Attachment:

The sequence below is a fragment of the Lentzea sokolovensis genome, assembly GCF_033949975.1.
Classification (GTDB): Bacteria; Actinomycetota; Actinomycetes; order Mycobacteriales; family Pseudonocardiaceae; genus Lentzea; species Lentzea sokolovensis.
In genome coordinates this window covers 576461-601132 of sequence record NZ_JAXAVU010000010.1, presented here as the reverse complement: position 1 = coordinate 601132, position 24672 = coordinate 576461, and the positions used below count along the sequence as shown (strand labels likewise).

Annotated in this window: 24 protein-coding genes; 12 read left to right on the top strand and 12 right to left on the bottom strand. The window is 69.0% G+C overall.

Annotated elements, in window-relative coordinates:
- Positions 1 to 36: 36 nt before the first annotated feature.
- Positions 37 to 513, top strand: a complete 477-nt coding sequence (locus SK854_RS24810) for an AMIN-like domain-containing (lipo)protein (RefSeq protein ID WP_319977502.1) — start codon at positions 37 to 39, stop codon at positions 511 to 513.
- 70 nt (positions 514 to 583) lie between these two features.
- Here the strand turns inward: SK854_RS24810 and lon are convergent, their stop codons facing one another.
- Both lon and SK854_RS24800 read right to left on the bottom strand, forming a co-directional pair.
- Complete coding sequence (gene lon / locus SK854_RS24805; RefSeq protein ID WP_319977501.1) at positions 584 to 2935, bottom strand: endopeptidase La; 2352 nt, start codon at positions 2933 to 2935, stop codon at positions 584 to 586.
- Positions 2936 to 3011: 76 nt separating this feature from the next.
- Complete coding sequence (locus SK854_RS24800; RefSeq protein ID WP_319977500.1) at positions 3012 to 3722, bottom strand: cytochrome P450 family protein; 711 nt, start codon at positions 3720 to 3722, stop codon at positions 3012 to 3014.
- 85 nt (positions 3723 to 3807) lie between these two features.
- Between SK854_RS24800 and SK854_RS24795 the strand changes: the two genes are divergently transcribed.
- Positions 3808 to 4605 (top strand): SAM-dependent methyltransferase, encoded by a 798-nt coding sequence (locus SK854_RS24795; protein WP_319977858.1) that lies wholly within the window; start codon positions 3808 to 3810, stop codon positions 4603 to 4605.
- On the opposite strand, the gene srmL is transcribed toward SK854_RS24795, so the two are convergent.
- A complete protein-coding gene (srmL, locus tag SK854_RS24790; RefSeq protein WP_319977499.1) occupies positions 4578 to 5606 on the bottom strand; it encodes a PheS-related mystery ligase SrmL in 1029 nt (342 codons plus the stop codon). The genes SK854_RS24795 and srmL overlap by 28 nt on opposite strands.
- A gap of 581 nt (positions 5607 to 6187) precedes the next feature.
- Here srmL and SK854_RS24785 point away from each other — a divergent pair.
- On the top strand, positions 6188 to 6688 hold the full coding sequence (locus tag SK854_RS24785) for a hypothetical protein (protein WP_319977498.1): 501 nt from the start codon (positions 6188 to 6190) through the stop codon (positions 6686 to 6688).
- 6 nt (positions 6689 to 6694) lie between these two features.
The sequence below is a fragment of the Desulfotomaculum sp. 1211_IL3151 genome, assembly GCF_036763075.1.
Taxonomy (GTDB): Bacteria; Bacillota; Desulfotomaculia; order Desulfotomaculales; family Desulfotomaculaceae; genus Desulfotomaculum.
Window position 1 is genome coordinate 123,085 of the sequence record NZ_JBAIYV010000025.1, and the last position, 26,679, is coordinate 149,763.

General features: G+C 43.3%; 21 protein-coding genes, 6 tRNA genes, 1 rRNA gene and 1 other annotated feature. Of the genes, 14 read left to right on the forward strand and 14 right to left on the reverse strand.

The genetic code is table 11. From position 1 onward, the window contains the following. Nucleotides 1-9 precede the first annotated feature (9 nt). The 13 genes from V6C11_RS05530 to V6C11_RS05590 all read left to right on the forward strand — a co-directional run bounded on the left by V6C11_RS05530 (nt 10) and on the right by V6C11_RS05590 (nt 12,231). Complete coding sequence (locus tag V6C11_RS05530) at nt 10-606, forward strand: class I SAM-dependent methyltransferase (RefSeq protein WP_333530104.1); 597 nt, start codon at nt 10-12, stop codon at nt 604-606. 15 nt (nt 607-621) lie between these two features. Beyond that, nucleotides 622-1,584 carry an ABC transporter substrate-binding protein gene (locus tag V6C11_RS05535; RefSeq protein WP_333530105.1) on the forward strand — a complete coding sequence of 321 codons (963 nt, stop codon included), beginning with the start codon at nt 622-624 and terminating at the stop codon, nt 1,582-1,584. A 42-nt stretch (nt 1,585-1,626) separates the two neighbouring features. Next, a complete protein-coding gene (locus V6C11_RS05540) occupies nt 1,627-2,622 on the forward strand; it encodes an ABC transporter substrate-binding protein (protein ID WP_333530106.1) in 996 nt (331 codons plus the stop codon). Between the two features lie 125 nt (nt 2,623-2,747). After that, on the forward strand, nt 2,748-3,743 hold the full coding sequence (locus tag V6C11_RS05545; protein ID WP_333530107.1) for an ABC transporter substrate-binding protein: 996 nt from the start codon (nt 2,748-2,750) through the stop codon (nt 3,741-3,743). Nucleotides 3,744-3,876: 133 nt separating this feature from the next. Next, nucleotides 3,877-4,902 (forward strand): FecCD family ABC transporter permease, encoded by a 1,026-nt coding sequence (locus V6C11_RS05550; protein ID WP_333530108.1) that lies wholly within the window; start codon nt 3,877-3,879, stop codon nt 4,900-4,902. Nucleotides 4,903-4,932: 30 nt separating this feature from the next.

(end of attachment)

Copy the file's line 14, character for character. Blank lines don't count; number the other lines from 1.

- 85 nt (positions 3723 to 3807) lie between these two features.